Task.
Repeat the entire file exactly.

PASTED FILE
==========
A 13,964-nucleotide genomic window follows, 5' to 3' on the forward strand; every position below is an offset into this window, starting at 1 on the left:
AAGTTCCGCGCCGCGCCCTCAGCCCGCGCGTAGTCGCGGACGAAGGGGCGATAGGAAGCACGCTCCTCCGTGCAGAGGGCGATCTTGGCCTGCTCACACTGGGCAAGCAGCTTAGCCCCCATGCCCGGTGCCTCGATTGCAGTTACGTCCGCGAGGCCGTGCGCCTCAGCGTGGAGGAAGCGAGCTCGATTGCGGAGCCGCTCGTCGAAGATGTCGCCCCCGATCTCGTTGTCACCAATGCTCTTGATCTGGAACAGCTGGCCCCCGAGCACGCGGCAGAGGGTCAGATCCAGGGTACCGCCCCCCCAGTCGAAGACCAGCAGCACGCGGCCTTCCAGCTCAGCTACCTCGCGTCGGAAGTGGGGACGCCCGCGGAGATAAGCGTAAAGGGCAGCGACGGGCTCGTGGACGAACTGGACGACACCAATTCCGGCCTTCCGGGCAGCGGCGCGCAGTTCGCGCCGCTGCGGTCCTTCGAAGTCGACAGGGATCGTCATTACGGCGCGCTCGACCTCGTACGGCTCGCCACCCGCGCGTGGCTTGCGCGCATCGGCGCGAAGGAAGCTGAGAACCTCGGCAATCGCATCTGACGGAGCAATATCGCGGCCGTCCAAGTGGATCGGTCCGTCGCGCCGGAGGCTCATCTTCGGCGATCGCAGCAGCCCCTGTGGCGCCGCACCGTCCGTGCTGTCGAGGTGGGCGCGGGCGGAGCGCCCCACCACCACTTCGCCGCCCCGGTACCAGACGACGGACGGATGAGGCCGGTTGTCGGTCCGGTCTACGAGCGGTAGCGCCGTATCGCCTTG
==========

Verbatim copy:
A 13,964-nucleotide genomic window follows, 5' to 3' on the forward strand; every position below is an offset into this window, starting at 1 on the left:
AAGTTCCGCGCCGCGCCCTCAGCCCGCGCGTAGTCGCGGACGAAGGGGCGATAGGAAGCACGCTCCTCCGTGCAGAGGGCGATCTTGGCCTGCTCACACTGGGCAAGCAGCTTAGCCCCCATGCCCGGTGCCTCGATTGCAGTTACGTCCGCGAGGCCGTGCGCCTCAGCGTGGAGGAAGCGAGCTCGATTGCGGAGCCGCTCGTCGAAGATGTCGCCCCCGATCTCGTTGTCACCAATGCTCTTGATCTGGAACAGCTGGCCCCCGAGCACGCGGCAGAGGGTCAGATCCAGGGTACCGCCCCCCCAGTCGAAGACCAGCAGCACGCGGCCTTCCAGCTCAGCTACCTCGCGTCGGAAGTGGGGACGCCCGCGGAGATAAGCGTAAAGGGCAGCGACGGGCTCGTGGACGAACTGGACGACACCAATTCCGGCCTTCCGGGCAGCGGCGCGCAGTTCGCGCCGCTGCGGTCCTTCGAAGTCGACAGGGATCGTCATTACGGCGCGCTCGACCTCGTACGGCTCGCCACCCGCGCGTGGCTTGCGCGCATCGGCGCGAAGGAAGCTGAGAACCTCGGCAATCGCATCTGACGGAGCAATATCGCGGCCGTCCAAGTGGATCGGTCCGTCGCGCCGGAGGCTCATCTTCGGCGATCGCAGCAGCCCCTGTGGCGCCGCACCGTCCGTGCTGTCGAGGTGGGCGCGGGCGGAGCGCCCCACCACCACTTCGCCGCCCCGGTACCAGACGACGGACGGATGAGGCCGGTTGTCGGTCCGGTCTACGAGCGGTAGCGCCGTATCGCCTTG